Also read: Ecofeminism And COVID-19: Prejudices Of A Hindu Brahminical Society

Crunch or Inefficient Distribution?

The conundrum arises when contemplating the statistic that nearly one-third of the food produced in the world every year gets lost or wasted despite 1.3 billion hungry mouths to feed. Besides the food loss that occurs during harvest or its handling, a significant amount is attributed to the inefficient supply chain management. While headlines announce ‘resource crunch’ that weighs down the Indian government desperate to feed a starving nation, statistics and numbers tell a different story. 10 months ago the Food Corporation of India had saturated its storage options, due to the ‘excess’ stock of food grain.

This has apparently been the case since the last 3 years. Food stocks were hoarded due to the government’s unwillingness to expand the scheme of public distribution mentioned above. And in this process, a massive amount of 71.8 lakh tonnes grain is, reportedly, unusable. This is heartbreaking considering how the pandemic has affected the starved. Even in the midst of this crisis, people are not receiving the additional or free grain they were supposed to. This leads one to question the efficiency of the resource distribution channels. Such loss indirectly impacts the environment too, as all the fertilisers used to grow the crops go in vain while damaging the soil. The amount of water used to irrigate the crops also goes the waste.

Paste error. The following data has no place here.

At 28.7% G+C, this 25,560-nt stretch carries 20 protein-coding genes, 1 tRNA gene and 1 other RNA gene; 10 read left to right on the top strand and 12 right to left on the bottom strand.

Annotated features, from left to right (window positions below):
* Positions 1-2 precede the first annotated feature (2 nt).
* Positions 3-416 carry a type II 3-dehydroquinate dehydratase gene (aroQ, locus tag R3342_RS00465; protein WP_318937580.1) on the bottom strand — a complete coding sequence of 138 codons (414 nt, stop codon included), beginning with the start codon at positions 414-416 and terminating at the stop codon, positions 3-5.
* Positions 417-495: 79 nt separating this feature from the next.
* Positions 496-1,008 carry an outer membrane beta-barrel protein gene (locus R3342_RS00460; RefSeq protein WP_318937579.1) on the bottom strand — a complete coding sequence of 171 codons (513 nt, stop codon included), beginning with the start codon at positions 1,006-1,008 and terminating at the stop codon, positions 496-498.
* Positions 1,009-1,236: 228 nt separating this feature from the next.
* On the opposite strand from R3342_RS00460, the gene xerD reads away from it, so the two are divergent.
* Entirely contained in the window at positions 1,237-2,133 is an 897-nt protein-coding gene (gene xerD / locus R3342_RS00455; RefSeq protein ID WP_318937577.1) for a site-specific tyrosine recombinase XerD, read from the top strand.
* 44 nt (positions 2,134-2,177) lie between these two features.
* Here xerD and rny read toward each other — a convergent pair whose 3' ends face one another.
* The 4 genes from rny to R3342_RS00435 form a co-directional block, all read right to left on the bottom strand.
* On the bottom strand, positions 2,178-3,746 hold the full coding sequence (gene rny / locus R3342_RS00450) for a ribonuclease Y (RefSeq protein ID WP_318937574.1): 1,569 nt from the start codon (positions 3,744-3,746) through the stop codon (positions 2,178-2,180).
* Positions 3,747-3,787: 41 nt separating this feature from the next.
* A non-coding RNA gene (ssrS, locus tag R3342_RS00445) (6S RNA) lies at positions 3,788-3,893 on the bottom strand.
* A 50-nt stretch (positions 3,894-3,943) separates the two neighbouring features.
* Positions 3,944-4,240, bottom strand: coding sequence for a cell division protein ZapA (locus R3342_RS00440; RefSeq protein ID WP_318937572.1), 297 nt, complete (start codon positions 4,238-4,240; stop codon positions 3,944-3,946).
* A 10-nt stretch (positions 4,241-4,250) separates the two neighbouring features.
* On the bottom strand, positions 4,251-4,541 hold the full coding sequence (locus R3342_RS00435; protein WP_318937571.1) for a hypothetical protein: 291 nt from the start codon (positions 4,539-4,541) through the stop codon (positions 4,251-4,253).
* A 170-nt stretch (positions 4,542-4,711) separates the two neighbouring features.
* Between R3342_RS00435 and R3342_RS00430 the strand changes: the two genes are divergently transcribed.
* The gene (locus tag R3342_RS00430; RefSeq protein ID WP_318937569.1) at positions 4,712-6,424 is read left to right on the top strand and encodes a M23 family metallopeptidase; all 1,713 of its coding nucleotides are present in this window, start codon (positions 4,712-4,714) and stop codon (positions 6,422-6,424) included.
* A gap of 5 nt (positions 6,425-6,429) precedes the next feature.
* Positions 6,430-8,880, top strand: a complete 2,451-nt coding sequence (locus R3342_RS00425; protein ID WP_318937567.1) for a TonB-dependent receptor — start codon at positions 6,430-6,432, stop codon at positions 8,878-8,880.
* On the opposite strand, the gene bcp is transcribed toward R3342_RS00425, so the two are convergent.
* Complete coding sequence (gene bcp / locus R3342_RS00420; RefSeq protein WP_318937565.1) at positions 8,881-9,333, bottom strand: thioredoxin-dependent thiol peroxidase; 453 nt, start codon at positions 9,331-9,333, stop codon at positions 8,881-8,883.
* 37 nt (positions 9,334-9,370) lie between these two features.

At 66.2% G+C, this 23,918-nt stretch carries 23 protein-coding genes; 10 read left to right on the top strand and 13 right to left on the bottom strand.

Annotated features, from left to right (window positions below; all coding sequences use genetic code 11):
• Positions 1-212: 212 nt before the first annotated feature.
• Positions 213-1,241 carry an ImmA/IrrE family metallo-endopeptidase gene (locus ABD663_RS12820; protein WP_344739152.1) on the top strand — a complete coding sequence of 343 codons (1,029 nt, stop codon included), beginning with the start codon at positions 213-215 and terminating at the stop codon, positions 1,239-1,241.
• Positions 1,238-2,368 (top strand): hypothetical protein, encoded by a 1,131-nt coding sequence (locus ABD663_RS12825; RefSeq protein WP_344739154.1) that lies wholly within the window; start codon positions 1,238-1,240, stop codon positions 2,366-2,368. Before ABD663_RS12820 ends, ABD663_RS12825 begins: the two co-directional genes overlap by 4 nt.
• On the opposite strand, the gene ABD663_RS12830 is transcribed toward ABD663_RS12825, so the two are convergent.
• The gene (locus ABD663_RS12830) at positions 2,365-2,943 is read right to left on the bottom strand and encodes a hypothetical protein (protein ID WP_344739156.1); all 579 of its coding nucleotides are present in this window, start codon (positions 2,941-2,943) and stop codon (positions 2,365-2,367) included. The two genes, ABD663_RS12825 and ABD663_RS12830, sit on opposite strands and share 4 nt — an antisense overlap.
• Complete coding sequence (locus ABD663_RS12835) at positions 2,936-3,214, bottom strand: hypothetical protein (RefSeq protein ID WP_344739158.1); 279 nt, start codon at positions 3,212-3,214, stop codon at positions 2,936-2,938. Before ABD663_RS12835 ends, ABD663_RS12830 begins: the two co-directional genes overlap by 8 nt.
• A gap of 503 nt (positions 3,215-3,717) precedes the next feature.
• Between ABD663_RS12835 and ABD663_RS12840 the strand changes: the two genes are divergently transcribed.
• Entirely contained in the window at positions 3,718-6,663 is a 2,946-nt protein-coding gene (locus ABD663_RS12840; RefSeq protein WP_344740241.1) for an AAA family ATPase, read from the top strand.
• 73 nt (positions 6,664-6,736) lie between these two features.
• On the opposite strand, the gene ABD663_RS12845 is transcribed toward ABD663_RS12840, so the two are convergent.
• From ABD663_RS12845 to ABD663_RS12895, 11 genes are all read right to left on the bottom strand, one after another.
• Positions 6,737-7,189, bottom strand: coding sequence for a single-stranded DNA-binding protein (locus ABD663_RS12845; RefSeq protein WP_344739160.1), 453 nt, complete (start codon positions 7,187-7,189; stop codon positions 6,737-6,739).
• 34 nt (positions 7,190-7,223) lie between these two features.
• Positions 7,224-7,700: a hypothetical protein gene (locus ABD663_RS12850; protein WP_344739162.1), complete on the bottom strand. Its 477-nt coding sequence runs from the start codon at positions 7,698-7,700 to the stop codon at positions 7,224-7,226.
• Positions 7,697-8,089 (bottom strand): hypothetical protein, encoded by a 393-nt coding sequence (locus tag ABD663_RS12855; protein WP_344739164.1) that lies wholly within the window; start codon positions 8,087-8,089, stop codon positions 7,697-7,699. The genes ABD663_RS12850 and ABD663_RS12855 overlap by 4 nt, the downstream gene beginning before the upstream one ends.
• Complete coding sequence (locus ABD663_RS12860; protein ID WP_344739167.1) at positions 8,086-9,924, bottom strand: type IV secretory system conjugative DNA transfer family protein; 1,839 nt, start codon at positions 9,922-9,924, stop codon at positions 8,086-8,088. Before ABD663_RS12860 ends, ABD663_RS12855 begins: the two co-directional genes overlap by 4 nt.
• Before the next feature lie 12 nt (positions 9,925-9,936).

Also read: Earth Day In A Covid-19 Hit World

The food-security and anti-poverty schemes of the government seem to have critical gaps. Women and children are even more disadvantaged. Environmental breakdowns are leading to a shortage of food. All these issues need to be urgently addressed and worked upon. People are dying and so is the Earth. Despite fertile, diverse, and lush habitats, India seems to be creating a surplus of hungry despite a surplus of food.

References

  1. WHO
  2. UN
  3. India Food Banking
  4. NY Times
  5. YES Magazine
  6. Eco Watch
  7. Scroll

Acknowledgements: Sanjivani Karki – Thank you for all the facts, stats, and supportive cheers. You’re an Earth Angel!

Featured Image Source: Feminism In India